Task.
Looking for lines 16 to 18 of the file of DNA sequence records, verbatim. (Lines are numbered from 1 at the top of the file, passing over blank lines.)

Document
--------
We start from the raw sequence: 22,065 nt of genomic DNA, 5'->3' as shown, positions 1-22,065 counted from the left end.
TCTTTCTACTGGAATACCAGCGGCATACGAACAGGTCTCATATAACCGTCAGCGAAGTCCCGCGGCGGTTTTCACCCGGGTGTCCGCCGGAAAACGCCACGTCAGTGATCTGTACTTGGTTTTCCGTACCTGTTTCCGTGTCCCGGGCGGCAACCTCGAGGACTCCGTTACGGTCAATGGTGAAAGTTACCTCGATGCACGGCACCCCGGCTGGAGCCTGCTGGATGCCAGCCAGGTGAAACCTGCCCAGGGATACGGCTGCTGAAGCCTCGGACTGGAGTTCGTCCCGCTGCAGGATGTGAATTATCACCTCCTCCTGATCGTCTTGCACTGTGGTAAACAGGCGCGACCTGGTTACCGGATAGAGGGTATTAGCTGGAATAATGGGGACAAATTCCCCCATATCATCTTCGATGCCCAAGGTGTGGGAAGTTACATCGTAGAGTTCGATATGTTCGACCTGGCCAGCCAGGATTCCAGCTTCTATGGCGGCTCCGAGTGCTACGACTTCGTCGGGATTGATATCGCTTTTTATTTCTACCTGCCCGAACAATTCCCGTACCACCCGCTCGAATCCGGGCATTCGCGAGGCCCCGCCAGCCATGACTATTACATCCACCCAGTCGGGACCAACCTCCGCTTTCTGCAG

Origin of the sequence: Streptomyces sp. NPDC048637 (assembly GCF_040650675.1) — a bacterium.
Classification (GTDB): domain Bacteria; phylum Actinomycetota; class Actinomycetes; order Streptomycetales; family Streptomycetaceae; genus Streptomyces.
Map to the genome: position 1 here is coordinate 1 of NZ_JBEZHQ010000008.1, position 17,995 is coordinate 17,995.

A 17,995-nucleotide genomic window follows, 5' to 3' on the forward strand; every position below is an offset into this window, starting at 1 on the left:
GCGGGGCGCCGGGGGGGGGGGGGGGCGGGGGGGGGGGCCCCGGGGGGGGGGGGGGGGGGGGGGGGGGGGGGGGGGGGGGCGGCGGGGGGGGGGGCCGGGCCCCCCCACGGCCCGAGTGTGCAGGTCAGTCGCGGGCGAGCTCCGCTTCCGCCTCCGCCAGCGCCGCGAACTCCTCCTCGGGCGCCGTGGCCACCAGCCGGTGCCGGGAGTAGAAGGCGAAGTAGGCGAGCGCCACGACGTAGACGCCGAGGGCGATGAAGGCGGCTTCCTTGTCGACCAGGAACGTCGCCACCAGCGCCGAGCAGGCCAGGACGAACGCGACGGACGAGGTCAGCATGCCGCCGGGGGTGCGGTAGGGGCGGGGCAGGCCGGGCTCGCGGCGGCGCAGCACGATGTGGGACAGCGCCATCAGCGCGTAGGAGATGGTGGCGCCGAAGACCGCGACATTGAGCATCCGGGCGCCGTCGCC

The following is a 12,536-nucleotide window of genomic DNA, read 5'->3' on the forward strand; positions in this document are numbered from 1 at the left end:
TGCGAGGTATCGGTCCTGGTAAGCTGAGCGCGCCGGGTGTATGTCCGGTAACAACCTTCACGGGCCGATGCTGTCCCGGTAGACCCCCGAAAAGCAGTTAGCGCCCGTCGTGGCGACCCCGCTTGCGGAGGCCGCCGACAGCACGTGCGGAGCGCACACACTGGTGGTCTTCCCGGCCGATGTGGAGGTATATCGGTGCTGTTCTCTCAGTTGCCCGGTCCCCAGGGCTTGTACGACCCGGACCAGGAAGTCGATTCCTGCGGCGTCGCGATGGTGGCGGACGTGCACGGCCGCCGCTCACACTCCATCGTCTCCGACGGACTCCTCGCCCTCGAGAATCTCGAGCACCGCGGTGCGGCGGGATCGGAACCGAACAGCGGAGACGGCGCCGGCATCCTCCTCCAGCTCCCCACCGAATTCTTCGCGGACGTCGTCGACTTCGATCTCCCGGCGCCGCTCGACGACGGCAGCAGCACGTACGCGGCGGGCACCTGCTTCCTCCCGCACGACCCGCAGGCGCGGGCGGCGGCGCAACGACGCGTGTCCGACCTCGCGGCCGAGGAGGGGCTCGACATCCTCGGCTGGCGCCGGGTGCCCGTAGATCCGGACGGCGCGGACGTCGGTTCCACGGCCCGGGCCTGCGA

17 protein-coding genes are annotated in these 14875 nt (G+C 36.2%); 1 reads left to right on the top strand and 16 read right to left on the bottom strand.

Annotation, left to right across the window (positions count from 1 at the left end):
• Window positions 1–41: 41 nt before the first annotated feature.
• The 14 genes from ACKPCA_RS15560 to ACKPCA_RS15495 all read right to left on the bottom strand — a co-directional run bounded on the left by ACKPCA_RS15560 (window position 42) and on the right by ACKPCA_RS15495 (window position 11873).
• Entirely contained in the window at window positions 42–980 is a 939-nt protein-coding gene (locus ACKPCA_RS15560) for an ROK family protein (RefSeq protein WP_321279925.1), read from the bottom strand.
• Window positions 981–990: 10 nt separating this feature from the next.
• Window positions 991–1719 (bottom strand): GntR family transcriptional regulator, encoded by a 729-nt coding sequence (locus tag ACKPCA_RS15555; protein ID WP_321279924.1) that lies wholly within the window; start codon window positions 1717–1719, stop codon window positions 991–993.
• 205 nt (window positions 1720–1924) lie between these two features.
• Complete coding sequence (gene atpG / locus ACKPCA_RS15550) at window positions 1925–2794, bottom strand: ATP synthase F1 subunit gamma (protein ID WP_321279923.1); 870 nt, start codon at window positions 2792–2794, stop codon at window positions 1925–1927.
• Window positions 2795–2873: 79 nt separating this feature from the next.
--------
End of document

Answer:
• Window positions 991–1719 (bottom strand): GntR family transcriptional regulator, encoded by a 729-nt coding sequence (locus tag ACKPCA_RS15555; protein ID WP_321279924.1) that lies wholly within the window; start codon window positions 1717–1719, stop codon window positions 991–993.
• 205 nt (window positions 1720–1924) lie between these two features.
• Complete coding sequence (gene atpG / locus ACKPCA_RS15550) at window positions 1925–2794, bottom strand: ATP synthase F1 subunit gamma (protein ID WP_321279923.1); 870 nt, start codon at window positions 2792–2794, stop codon at window positions 1925–1927.